For many, many, years biologists and naturalists have surveyed the natural world and the creatures within it and come to believe that most animal species which were socially monogamous were also sexually so. However, the development in recent decades of cheap, reliable and rapid DNA testing is obliterating this notion. In other words, it's not just NBA players who are getting exposed by paternity tests. It's almost every creature out there. What is being discovered is that among virtually every species that appears socially monogamous, even the virtuous birds, building their nests together, regurgitating worms and insects for their brood, protecting the nest together, there is a little somethin'-somethin' going down on the side. 

            The term they use for this (last definition, I promise) is one of my new favorites, for the very dry way it captures something so naughty; extra-pair copulations, or EPCs. And what biological research is showing is that in virtually every species, among both males and females, there is some EPCing going on.

             Further, across the majority of species, including many, many birds and mammals, but also fish, reptiles and amphibians, the different reasons the two sexes seek EPCs are very similar (to members of the same sex in other species). This is due to two very simple biological facts. The first is the single fact that defines gender in the natural world; cheap sperm, expensive eggs. Males of virtually all species produce sperm constantly and by the millions. Females, in contrast, produce a limited number of eggs (relatively speaking, because this number can also be in the millions). This single fact forces females of virtually every species to be more selective in their reproductive dalliances than males. And this shapes everything. Among species that carry their young in an internal womb, such as mammals, females, by virtue of being irrevocably connected to their offspring for at least the duration of the pregnancy, the difference in reproductive strategy is even more pronounced. The second fact further reinforces the first; maternity is almost always known and guaranteed, paternity is not. This also has a massive impact on the differing reproductive strategies employed by the sexes as well, as we shall see.

          While it would be impossible to go over every example that the authors give, I can identify some recurring themes. An individual is successful, in evolutionary terms, when it succeeds in getting its genes into the next generation. It is especially successful when its offspring themselves have a high chance of survival and reproductive success, and so on. (This is an over-simplification, but it wil suffice for our purposes.) Now, because of the differences between the sexes, the most viable male strategy is often, though not always, to focus on the first part of this goal, and the female strategy is almost always to focus on the latter. These differences can be described as quantitative versus qualitative. An usefully analogy might be a game of darts, where the male strategy is to just grab fistfuls of darts and huck them at the board, hoping something sticks, where the female strategy is to take a few darts, steady and aim very carefully.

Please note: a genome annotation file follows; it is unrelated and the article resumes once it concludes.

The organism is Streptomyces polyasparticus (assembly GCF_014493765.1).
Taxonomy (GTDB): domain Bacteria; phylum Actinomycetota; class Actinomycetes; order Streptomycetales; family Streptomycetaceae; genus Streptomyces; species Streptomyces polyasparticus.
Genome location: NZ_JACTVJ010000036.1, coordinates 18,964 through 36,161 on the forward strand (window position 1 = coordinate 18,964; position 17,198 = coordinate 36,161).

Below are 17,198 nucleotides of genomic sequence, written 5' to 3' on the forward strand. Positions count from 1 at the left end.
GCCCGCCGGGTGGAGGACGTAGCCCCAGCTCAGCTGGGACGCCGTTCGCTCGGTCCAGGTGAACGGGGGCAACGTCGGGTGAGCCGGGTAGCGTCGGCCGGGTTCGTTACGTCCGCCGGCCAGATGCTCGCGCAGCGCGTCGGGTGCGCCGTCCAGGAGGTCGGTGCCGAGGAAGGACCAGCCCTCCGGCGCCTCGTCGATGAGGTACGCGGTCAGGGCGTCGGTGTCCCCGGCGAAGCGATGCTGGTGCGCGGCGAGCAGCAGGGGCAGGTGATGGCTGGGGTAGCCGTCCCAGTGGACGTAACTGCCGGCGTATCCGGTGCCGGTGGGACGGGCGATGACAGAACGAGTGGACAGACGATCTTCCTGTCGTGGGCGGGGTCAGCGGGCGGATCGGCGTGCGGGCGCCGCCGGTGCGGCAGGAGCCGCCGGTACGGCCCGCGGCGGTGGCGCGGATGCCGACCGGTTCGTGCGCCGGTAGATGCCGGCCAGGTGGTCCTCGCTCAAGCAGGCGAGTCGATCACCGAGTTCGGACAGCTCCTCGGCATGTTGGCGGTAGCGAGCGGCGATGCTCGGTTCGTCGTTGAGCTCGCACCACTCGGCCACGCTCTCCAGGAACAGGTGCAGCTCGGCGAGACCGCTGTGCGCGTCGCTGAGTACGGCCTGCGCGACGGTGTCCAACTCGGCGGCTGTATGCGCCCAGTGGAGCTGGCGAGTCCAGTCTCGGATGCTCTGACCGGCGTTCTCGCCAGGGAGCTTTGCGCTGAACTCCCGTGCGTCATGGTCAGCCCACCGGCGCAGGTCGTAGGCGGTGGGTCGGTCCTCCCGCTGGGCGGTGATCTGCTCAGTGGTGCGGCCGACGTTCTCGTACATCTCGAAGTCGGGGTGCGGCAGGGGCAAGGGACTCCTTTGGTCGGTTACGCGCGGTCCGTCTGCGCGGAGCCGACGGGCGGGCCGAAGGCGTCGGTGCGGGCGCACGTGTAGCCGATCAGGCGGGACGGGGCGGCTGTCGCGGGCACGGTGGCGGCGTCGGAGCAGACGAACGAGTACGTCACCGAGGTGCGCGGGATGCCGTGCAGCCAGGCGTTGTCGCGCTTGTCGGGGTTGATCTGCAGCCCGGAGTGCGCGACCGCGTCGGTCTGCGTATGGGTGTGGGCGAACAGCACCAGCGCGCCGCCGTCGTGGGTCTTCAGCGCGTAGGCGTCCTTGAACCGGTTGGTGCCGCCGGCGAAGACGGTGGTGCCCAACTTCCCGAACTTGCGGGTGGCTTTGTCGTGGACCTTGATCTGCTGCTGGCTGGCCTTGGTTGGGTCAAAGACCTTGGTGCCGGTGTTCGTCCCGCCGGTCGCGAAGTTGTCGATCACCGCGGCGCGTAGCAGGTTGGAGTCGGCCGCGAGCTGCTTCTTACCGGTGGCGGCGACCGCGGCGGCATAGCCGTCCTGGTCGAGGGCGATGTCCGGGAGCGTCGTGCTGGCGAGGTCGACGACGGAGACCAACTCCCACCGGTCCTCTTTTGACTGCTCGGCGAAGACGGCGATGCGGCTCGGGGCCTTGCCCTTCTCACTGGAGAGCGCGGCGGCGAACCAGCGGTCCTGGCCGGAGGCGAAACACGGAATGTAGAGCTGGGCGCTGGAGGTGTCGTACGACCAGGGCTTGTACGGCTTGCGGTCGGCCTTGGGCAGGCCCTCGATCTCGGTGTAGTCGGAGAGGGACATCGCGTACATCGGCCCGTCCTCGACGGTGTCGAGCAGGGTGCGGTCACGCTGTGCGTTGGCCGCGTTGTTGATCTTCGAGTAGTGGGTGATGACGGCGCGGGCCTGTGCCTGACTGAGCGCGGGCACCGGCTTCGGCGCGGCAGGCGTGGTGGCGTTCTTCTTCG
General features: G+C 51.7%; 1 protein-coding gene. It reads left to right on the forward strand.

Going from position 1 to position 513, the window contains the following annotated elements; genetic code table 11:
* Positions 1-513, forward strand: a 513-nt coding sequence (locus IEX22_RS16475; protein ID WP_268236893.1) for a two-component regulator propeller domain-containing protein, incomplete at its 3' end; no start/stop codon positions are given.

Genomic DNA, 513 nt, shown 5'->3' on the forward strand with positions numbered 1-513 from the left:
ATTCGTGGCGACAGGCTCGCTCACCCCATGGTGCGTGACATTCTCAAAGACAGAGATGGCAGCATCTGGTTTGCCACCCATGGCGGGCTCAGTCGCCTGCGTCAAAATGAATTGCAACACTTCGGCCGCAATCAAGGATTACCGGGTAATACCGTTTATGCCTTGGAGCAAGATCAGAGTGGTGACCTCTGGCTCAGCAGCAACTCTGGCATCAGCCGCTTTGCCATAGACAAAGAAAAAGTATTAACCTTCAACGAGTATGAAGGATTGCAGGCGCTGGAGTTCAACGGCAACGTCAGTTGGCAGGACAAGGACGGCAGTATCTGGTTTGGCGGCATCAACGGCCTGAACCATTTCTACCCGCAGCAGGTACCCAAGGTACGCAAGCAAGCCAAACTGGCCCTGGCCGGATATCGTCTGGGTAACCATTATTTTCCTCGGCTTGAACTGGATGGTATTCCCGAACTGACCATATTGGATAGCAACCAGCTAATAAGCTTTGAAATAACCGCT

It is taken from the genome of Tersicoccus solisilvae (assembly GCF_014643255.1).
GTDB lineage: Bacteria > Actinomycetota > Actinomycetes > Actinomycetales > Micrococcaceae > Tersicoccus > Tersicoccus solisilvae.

And it is easy to see why. If a male can reproduce for no more cost than that of a few sperm, why wouldn't he? (Remember, this is evolution's logic, not a prescription for behavior among human beings.) It's not that male birds or frogs or mice are particularly inclined towards fatherhood, it is simply that those who do have the impulse to copulate more frequently are more likely to have the more offspring, who themselves will likely feel the same impulse. Over thousands and thousands of generations, every living member of the species would eventually be the descendant of one of these super-copulators.

             But it isn't always this simple. For males of socially monogamous species, there are other factors to consider. The first, of course, is which females is he scoring an EPC with? If she is unattached and willing, it is almost certainly "worth" the time and energy. But if she is attached, to whom? Someone bigger, stronger, fiercer or faster? Then it might actually not be worth it, unless it can be accomplished in absolute secrecy. And while he is off seeking EPCs, what is his mate up to? Is his eagerness leading to him getting simultaneously cuckolded? This leads males of all socially monogamous species to balance these factors when seeking EPCs; danger of physical retribution from the cuckolded male and getting cuckolded one's self versus the likelihood of an easy chance at reproduction.

             Of course, if males are scoring EPCs, they must be finding females willing to cheat on their socially monogamous mate. When would this be a viable reproductive strategy for females? Well, according to the research, time and time again, across species and among birds, mammals and others, females seemed willing to cheat if and only if they were presented with an opportunity to mate with a more desirable male. Over and over, it seems that females are willing to transgress when there is an opportunity to do so with a male who is of a higher social rank, which means he carries higher-quality genes. Females almost never had EPCs with males of lower social standing that their own socially monogamous mate. And most fascinatingly, females were more likely to transgress while in estrus, but again, only if a higher-quality male could be wooed.

            Why might this be? What do females stand to gain, from an evolutionary perspective? Well, the benefits for her male offspring are obvious. If her male offspring carry the genes for social dominance, they are more likely to be the males of the next generation who are scoring the most desirable females, and more of the EPCs. If her female offspring carry those genes, some may be beneficial to them, but they will also be beneficial to the original transgressor's male grandchildren.